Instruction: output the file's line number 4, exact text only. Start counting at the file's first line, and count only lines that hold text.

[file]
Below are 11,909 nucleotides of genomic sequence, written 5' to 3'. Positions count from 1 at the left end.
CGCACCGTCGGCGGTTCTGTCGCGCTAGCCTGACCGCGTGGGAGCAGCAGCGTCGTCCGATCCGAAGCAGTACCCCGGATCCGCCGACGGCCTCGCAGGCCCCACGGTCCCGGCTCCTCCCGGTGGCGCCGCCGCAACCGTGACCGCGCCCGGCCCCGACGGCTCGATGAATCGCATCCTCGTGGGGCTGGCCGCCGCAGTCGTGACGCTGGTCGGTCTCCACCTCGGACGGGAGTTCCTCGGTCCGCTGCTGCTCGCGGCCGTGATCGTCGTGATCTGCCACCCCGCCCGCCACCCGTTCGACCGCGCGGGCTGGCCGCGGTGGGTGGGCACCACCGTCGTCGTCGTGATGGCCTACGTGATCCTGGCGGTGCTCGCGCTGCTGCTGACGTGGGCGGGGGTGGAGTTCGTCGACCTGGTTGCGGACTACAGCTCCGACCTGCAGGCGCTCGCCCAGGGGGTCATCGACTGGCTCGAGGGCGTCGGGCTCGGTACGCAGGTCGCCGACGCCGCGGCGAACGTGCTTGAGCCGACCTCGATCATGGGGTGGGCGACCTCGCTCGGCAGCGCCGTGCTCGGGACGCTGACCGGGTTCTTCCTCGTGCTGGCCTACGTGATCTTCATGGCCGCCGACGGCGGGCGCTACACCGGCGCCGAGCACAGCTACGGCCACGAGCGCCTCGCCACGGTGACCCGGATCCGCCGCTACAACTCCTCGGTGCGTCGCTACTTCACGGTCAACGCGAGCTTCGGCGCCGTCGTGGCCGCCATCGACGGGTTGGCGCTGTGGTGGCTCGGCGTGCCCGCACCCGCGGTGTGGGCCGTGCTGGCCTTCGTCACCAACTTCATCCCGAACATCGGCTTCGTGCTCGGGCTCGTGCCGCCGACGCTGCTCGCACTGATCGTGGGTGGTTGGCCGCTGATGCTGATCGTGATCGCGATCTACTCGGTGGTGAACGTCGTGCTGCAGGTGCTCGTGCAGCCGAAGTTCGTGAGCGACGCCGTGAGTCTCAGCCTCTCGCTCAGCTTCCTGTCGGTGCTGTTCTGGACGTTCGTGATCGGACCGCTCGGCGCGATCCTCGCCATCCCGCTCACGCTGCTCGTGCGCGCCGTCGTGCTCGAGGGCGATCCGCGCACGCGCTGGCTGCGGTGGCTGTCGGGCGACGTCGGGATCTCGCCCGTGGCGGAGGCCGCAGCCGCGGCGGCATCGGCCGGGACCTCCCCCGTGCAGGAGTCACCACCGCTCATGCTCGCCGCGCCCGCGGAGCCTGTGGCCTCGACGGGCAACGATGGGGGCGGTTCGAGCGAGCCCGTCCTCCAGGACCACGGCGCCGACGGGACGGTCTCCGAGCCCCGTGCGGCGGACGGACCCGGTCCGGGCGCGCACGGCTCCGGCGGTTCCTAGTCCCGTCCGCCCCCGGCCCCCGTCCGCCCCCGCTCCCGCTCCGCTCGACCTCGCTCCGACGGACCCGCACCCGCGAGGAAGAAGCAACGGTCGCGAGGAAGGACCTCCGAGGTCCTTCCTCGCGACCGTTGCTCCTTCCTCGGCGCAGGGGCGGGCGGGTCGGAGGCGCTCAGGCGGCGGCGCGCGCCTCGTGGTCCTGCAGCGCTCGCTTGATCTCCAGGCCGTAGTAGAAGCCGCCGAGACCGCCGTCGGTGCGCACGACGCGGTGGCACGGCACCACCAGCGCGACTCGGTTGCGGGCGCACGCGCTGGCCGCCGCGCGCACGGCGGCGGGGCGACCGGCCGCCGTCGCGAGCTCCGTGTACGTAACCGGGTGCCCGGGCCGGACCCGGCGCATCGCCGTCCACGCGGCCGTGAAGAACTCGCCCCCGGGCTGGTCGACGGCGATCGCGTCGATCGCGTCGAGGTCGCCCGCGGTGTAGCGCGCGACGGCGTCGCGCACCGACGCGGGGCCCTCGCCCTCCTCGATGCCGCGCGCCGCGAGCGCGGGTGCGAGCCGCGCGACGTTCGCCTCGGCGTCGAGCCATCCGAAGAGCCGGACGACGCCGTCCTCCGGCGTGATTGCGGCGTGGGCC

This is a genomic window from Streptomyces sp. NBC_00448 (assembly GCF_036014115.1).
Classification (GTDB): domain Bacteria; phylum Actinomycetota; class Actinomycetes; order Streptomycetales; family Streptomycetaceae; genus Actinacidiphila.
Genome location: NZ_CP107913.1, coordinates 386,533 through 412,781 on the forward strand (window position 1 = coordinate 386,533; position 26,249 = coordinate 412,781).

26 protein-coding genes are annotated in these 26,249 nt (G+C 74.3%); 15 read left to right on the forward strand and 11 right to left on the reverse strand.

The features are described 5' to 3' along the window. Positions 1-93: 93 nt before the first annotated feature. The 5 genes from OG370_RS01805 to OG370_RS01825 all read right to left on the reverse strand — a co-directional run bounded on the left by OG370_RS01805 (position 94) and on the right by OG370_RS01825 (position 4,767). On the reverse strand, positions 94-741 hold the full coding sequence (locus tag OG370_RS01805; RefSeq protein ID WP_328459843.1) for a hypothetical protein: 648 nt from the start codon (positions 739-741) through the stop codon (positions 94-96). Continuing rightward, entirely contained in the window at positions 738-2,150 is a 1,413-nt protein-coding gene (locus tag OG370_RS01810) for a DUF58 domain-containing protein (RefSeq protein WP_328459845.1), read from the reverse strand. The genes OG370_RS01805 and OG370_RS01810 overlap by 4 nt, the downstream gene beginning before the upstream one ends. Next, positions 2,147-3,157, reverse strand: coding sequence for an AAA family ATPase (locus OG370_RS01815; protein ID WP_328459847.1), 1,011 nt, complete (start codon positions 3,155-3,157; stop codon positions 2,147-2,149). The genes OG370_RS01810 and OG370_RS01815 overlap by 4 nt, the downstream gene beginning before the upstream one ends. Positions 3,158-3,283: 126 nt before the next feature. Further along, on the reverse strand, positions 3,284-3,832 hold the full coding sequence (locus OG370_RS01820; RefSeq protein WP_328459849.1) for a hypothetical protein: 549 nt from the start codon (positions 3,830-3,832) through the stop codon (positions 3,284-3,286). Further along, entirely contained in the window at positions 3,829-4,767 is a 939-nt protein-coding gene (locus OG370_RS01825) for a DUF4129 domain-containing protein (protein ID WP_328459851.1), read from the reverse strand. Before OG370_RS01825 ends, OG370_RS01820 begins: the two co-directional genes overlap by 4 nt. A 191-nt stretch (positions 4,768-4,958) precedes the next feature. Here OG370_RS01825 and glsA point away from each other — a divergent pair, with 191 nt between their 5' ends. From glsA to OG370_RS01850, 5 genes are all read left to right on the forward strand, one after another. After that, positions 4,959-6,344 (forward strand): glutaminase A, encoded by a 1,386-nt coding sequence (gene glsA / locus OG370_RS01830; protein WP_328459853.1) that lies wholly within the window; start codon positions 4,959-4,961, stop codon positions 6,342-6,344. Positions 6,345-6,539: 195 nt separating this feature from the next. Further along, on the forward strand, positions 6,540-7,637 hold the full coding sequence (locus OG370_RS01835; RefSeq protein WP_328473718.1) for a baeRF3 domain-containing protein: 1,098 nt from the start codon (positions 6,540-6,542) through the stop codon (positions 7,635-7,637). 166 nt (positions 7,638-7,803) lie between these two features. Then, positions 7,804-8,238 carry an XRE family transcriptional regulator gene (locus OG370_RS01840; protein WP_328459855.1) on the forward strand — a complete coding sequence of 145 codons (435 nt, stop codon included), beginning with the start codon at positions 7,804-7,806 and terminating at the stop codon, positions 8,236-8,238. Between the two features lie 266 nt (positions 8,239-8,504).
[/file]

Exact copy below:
Classification (GTDB): domain Bacteria; phylum Actinomycetota; class Actinomycetes; order Streptomycetales; family Streptomycetaceae; genus Actinacidiphila.